With the hook on the end of the thumb button return spring held in place the thumb button return lever (G) can be threaded on.
Now the thumb button return lever is held flat and rotated towards it's correct position. This will start to preload the thumb button return spring.
Hopefully the hook on the end of the thumb button return spring stays in position while the thumb button return lever is rotated into position. The image below shows that the rotation has been completed but the business card has not yet been removed.
Now we are fighting the thumb button return spring. Push the thumb button return lever so it is centered over the index gear and then pull out the business card. While holding the thumb button return lever in position the coil spring bushing (I) (the coil spring bushing washer (H) should be pre-assembled onto the coil spring bushing) need to be inserted through the hole in the thumb button return lever. To increase the challenge the notch on the end of the coil spring bushing needs to slide over the flats on the end of the central pivot shaft. Expect to execute a couple attempts of this task.
We have experienced some shifters where the central pivot shaft has some play and moves away from the coil spring bushing. When this happens we place a 5mm hex wrench (allen key) into the front end of the central pivot shaft. The brake lever will need to be pulled all the way back and then the 5mm hex wrench will just barely slide over the top of the brake lever and can be wiggled into the central pivot shaft. This hex key can be used to prevent the central pivot shaft from moving away from the coil spring bushing during assembly.
The image below shows the assembly process so far. Although the coil spring bushing is behaving nicely yours probably won't. You'll need to hold it in place with your thumb.
The central pivot fixing bolt can now be temporarily installed to hold the coil spring bushing in place. Use caution when snugging this bolt. It might crush the notch on the end of the coil spring bushing if they are not correctly interlocked. Now the index gear is rotated via the finger shift lever as far as it will go as shown below. During this process you should feel the 'clicks' associated with the various gear positions. If the index gear doesn't move with the same pressure as used for a shift or if there are no 'clicks' it might be time to backup and start over.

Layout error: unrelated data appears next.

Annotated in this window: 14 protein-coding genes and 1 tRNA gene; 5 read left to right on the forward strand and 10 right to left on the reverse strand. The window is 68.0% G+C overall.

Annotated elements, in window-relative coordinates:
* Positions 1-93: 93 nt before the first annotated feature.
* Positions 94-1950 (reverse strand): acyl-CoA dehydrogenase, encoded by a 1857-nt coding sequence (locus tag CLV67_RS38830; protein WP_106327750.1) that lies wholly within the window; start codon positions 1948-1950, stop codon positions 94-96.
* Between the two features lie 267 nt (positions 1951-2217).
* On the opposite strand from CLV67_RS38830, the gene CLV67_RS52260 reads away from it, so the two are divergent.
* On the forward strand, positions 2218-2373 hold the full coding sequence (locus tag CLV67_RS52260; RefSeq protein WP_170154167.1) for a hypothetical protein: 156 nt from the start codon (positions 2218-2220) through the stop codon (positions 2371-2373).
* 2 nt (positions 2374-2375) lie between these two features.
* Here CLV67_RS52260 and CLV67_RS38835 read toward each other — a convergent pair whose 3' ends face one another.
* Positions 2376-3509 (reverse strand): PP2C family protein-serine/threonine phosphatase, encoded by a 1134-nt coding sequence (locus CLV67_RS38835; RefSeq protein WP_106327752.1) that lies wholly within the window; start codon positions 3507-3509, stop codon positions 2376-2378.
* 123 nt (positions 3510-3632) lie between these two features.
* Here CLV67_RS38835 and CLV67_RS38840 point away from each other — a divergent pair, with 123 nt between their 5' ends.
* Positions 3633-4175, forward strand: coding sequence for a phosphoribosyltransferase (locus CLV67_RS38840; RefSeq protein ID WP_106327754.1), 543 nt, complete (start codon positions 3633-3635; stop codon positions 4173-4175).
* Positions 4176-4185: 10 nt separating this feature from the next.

Winding the coil spring is the last challenge. We like to start by placing the inner tail into the correct small notch in the coil spring bushing as shown below. Then you need to hold that tail in place while winding the other end over the exposed post of the 'G' spring carrier. This might take a couple tries. Don't expect your spring to hold still for a photo like ours did. We recommend keeping a thumb over that spring.
The last difficult step is to remove the central pivot fixing bolt, slide the central pivot fixing bolt retention washer into place, and then replace the bolt. All while holding the center of the spring down with your thumb. Take note that the central pivot fixing bolt retention washer has a couple tabs that need to be placed into the larger notches showing on the coil spring bushing. Once the bolt is installed a 3mm hex key can be used to carefully tighten it. This is a small fastener and over torquing it could ruin your day.
From here the lever body cap is snapped into place, the rubber hood is manipulated back into place, and the lever is ready for a quick bench test. Tutto fatto.